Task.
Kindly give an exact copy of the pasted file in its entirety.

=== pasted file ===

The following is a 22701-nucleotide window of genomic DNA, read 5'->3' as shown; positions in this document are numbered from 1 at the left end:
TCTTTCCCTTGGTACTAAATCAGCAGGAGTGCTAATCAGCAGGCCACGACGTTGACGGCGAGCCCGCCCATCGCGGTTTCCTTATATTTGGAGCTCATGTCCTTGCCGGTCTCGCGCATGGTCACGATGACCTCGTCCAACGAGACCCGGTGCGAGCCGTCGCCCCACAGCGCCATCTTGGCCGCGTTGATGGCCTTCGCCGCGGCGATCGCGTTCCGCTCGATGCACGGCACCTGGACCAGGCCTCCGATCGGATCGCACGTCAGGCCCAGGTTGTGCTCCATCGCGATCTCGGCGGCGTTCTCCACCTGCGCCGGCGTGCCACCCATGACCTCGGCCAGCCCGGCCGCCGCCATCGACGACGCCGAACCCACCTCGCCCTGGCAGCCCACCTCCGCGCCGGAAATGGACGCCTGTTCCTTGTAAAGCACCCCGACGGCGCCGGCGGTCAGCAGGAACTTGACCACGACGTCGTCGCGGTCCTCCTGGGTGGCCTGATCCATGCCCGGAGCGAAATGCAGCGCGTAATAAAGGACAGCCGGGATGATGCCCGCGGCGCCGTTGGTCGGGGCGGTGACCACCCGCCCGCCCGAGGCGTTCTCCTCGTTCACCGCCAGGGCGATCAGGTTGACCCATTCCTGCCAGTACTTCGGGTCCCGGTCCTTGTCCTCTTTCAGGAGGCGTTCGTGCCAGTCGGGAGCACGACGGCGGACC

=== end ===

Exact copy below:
The following is a 22701-nucleotide window of genomic DNA, read 5'->3' as shown; positions in this document are numbered from 1 at the left end:
TCTTTCCCTTGGTACTAAATCAGCAGGAGTGCTAATCAGCAGGCCACGACGTTGACGGCGAGCCCGCCCATCGCGGTTTCCTTATATTTGGAGCTCATGTCCTTGCCGGTCTCGCGCATGGTCACGATGACCTCGTCCAACGAGACCCGGTGCGAGCCGTCGCCCCACAGCGCCATCTTGGCCGCGTTGATGGCCTTCGCCGCGGCGATCGCGTTCCGCTCGATGCACGGCACCTGGACCAGGCCTCCGATCGGATCGCACGTCAGGCCCAGGTTGTGCTCCATCGCGATCTCGGCGGCGTTCTCCACCTGCGCCGGCGTGCCACCCATGACCTCGGCCAGCCCGGCCGCCGCCATCGACGACGCCGAACCCACCTCGCCCTGGCAGCCCACCTCCGCGCCGGAAATGGACGCCTGTTCCTTGTAAAGCACCCCGACGGCGCCGGCGGTCAGCAGGAACTTGACCACGACGTCGTCGCGGTCCTCCTGGGTGGCCTGATCCATGCCCGGAGCGAAATGCAGCGCGTAATAAAGGACAGCCGGGATGATGCCCGCGGCGCCGTTGGTCGGGGCGGTGACCACCCGCCCGCCCGAGGCGTTCTCCTCGTTCACCGCCAGGGCGATCAGGTTGACCCATTCCTGCCAGTACTTCGGGTCCCGGTCCTTGTCCTCTTTCAGGAGGCGTTCGTGCCAGTCGGGAGCACGACGGCGGACC